Tuesday, January 31, 2006

Love From the Heart

"Now that you have purified yourselves by obeying the truth so that you have sincere love for your brothers, love one another deeply, from the heart" (1 Peter 1:22).

So far I've written some blog entries about topics like "Shocking" each other with our love and the need to have "Daily" relationships invested in helping each other become more like Christ. Hebrews 3:13 comes to mind: "exhort one another daily, lest any of you be hardened through the deceitfulness of sin."

A church where EACH one is devoted to "coming alongside" others everyday to help keep each other from being hardened by deceitful sin is almost non-existent. Where are the people who put Hebrews 3:13 into practice? Where are the people who live like they did in Acts 2:42, "daily with one accord"?

Why don't people live this way? We desperately need "sincere love" for one another. But let us love one another deeply, FROM THE HEART.

When we seek to follow God or keep his commands, we must do so by faith. If we want to "exhort one another daily", if we want to love one another, it must be by faith and from the heart. We cannot merely invent a principle to live by and then try to adhere to the principle. In this case, we cannot merely read Hebrews 3:13 and say to ourselves, "OK, now I'm going to start hanging out with people every day." It goes deeper than that.

The believers in Acts 2 sold their possessions, were together daily, committed themselves to one another and to following the apostles' teaching, etc. They LIVED Christianity. Most of them hadn't heard nearly as many teachings or "sermons" as most Christians today, but their lives were unquestionably committed to Christ and to one another. They were "cut to the heart" (Acts 2:37) by God's word and the way they lived was the overflow of their hearts (i.e. Matt 12:34).

We desperately need to be cut to the heart by God's Word. It is sharper than any two edged sword (Heb. 4:12) and it is supposed to go much deeper than our brains. We cannot merely increase in knowledge of what "the church" is supposed to be and then try to walk it out as best as we can.

Here's an analogy. If a neglectful dad reads in the Bible that his heart should be turned toward his children (Malachi 4:6), he may feel guilty and decide to start spending more time with his children. Maybe he will begin spending more money on his children, buying them gifts. But unless his heart actually turns, unless his love and compassion actually increases, his efforts alone will not produce everything that God wants in that relationship. In fact, his actions will be reluctant at times and incomplete, sometimes motivated by guilt and duty rather than love. But the dad who loves his children from the heart can't wait to be with them. He rushes home from work. He invests into their lives and longs to do so more and more. Hundreds of "little" things about him change, from subtle attitudes and facial expressions to large sacrifices of his time and energy.

Applied toward the church, Christ's Body, we cannot be satisfied with an intellectual understanding. For example, we cannot merely read that we are supposed to need one another just like a hand needs a foot and that if one part suffers the rest suffers too (1 Cor. 12) and then change a few of our actions. Let's not merely "hang out" more with one another. Let's love one another deeply from the heart. If our hearts are for one another we will consider one another better than ourselves (Phil. 2). We will honor one another above ourselves (Rom. 12). We will labor to present each one mature in Christ (Col. 1:28). We will wrestle fervently in prayer for one another (Col. 4:12, Eph. 6:18).

"Get a new heart and a new spirit" (Ezekiel 18:31), not just some new actions. May our actions proceed out of a heart devoted to loving God and loving one another. God will do it; he who has promised is faithful. We, however, cannot be content with intellectual understanding. God will quickly put his word into our hearts if we will let him--this a promise of the new covenant. May God receive glory in his church!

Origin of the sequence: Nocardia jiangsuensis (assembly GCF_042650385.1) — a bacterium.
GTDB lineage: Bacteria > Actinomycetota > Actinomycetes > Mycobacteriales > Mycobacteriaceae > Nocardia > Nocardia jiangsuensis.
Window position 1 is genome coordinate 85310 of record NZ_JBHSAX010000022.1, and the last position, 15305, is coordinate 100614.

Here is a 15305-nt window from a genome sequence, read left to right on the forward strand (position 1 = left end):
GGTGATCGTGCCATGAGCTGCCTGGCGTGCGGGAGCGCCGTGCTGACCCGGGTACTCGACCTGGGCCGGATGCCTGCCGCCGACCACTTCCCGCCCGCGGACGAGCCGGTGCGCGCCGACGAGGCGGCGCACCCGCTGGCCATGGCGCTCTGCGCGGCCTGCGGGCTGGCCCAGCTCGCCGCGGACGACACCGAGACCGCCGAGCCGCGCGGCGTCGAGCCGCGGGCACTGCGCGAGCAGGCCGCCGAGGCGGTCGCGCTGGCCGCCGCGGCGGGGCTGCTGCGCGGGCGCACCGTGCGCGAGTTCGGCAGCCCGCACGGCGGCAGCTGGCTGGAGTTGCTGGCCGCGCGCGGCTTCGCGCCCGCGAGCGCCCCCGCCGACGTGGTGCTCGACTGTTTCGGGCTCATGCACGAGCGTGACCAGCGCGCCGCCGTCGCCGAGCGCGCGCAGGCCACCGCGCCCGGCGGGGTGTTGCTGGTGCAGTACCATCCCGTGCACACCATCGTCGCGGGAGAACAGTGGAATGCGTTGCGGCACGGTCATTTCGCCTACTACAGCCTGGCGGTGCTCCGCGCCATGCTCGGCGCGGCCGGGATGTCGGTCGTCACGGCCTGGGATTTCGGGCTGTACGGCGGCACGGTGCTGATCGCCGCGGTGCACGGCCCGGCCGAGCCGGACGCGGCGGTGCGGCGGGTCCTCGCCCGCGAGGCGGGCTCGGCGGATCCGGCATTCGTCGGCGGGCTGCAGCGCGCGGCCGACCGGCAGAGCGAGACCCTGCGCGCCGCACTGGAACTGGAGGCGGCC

Friday, January 27, 2006

Put What We Learn About the Kingdom of God Into Practice

On one occasion an expert in the law stood up to test Jesus...

Religious expert: "Teacher, what must I do to inherit eternal life?"

Jesus: "What is written in the Law? How do you read it?"

Religious expert: "'Love the Lord your God with all your heart and with all your soul and with all your strength and with all your mind'; and, 'Love your neighbor as yourself.'"

Jesus: "You have answered correctly. Do this and you will live." (see Luke 10:25-28)

The above dialogue from the Gospel of Luke was on my mind this morning. Very simple. Yet, often overlooked. Jesus didn't tell him to make sure he believed a certain set of doctrines or make sure that he did a whole bunch of things. How Jesus dealt with the question got right to the man's heart.

Notice that the man already knew the answer to his own question. Jesus said DO THIS and you will live; he didn't say KNOW THIS and you will live. People who have grown up around religion often know the right answer, but doing it proves difficult. Jesus said that those who hear his words will be blessed if they put them into practice (John 13:17). Otherwise, they will be like a man building a house on the sand (Matt 7:26). There will be a house there; it might look nice to the occassional passerby... but the end is destruction.

I may learn a lot about "the Kingdom of God" or "church" or all kinds of things, but if the things I learn do not find reality in my life, then it is no good at all.

So, if you know the right answer, but do not put it into practice... the answer does you no good. In fact, you have actually deceived yourself.

As we learn more about what it means to be part of the Body of Christ, let's not let our knowledge get in the way of actually doing what we learn.

Saturday, January 14, 2006

What Really Lasts?

"If then you were raised with Christ, seek those things which are above, where Christ is, sitting at the right hand of God. Set your mind on things above, not on things on the earth. For you died, and your life is hidden with Christ in God. When Christ who is our life appears, then you also will appear with Him in glory" (Col 3:1-4).